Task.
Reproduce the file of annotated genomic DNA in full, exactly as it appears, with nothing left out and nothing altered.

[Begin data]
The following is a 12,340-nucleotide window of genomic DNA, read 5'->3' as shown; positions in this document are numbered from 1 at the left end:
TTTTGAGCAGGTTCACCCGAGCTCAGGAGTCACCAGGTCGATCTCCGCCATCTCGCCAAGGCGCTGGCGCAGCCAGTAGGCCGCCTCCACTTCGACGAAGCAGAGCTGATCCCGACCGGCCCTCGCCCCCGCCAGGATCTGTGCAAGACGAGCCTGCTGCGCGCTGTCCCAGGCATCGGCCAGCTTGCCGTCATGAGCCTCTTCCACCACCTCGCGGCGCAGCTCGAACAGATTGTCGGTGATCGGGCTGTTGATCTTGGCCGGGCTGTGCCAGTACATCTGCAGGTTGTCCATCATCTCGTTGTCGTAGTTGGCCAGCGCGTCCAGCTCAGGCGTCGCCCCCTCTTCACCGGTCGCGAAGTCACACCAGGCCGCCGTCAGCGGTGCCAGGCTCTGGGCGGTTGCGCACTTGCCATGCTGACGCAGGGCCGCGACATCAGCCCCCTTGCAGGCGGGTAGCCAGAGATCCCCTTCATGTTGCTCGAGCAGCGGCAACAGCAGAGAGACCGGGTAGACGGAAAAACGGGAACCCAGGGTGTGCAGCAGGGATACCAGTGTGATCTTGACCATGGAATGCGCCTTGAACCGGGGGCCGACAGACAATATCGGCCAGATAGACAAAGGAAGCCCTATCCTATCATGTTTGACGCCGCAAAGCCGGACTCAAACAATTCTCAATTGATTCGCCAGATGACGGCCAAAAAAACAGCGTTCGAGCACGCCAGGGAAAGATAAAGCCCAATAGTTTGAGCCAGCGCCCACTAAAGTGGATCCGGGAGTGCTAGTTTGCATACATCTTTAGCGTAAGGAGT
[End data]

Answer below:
The following is a 12,340-nucleotide window of genomic DNA, read 5'->3' as shown; positions in this document are numbered from 1 at the left end:
TTTTGAGCAGGTTCACCCGAGCTCAGGAGTCACCAGGTCGATCTCCGCCATCTCGCCAAGGCGCTGGCGCAGCCAGTAGGCCGCCTCCACTTCGACGAAGCAGAGCTGATCCCGACCGGCCCTCGCCCCCGCCAGGATCTGTGCAAGACGAGCCTGCTGCGCGCTGTCCCAGGCATCGGCCAGCTTGCCGTCATGAGCCTCTTCCACCACCTCGCGGCGCAGCTCGAACAGATTGTCGGTGATCGGGCTGTTGATCTTGGCCGGGCTGTGCCAGTACATCTGCAGGTTGTCCATCATCTCGTTGTCGTAGTTGGCCAGCGCGTCCAGCTCAGGCGTCGCCCCCTCTTCACCGGTCGCGAAGTCACACCAGGCCGCCGTCAGCGGTGCCAGGCTCTGGGCGGTTGCGCACTTGCCATGCTGACGCAGGGCCGCGACATCAGCCCCCTTGCAGGCGGGTAGCCAGAGATCCCCTTCATGTTGCTCGAGCAGCGGCAACAGCAGAGAGACCGGGTAGACGGAAAAACGGGAACCCAGGGTGTGCAGCAGGGATACCAGTGTGATCTTGACCATGGAATGCGCCTTGAACCGGGGGCCGACAGACAATATCGGCCAGATAGACAAAGGAAGCCCTATCCTATCATGTTTGACGCCGCAAAGCCGGACTCAAACAATTCTCAATTGATTCGCCAGATGACGGCCAAAAAAACAGCGTTCGAGCACGCCAGGGAAAGATAAAGCCCAATAGTTTGAGCCAGCGCCCACTAAAGTGGATCCGGGAGTGCTAGTTTGCATACATCTTTAGCGTAAGGAGT